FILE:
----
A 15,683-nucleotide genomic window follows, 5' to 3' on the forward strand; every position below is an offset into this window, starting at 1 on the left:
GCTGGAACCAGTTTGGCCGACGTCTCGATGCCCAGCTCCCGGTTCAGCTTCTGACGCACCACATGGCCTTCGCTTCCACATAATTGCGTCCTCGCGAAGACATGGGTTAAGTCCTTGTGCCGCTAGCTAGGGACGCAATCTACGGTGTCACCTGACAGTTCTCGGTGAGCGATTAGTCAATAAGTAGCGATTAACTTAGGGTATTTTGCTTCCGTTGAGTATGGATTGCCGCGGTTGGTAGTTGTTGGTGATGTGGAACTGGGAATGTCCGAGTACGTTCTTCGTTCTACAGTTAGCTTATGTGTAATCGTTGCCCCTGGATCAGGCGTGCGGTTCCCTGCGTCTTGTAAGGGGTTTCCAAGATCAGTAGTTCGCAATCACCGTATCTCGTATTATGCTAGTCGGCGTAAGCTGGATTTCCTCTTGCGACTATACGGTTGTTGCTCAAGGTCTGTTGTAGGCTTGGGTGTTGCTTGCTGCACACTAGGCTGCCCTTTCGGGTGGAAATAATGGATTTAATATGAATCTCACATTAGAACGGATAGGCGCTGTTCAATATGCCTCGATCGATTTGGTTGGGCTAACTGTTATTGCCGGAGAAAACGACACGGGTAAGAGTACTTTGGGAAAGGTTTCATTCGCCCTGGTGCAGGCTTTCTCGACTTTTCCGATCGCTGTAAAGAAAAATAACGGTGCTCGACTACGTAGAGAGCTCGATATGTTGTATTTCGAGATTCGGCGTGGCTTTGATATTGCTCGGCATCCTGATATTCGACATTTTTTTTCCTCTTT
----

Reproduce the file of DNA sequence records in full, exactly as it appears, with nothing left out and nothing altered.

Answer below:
A 15,683-nucleotide genomic window follows, 5' to 3' on the forward strand; every position below is an offset into this window, starting at 1 on the left:
GCTGGAACCAGTTTGGCCGACGTCTCGATGCCCAGCTCCCGGTTCAGCTTCTGACGCACCACATGGCCTTCGCTTCCACATAATTGCGTCCTCGCGAAGACATGGGTTAAGTCCTTGTGCCGCTAGCTAGGGACGCAATCTACGGTGTCACCTGACAGTTCTCGGTGAGCGATTAGTCAATAAGTAGCGATTAACTTAGGGTATTTTGCTTCCGTTGAGTATGGATTGCCGCGGTTGGTAGTTGTTGGTGATGTGGAACTGGGAATGTCCGAGTACGTTCTTCGTTCTACAGTTAGCTTATGTGTAATCGTTGCCCCTGGATCAGGCGTGCGGTTCCCTGCGTCTTGTAAGGGGTTTCCAAGATCAGTAGTTCGCAATCACCGTATCTCGTATTATGCTAGTCGGCGTAAGCTGGATTTCCTCTTGCGACTATACGGTTGTTGCTCAAGGTCTGTTGTAGGCTTGGGTGTTGCTTGCTGCACACTAGGCTGCCCTTTCGGGTGGAAATAATGGATTTAATATGAATCTCACATTAGAACGGATAGGCGCTGTTCAATATGCCTCGATCGATTTGGTTGGGCTAACTGTTATTGCCGGAGAAAACGACACGGGTAAGAGTACTTTGGGAAAGGTTTCATTCGCCCTGGTGCAGGCTTTCTCGACTTTTCCGATCGCTGTAAAGAAAAATAACGGTGCTCGACTACGTAGAGAGCTCGATATGTTGTATTTCGAGATTCGGCGTGGCTTTGATATTGCTCGGCATCCTGATATTCGACATTTTTTTTCCTCTTT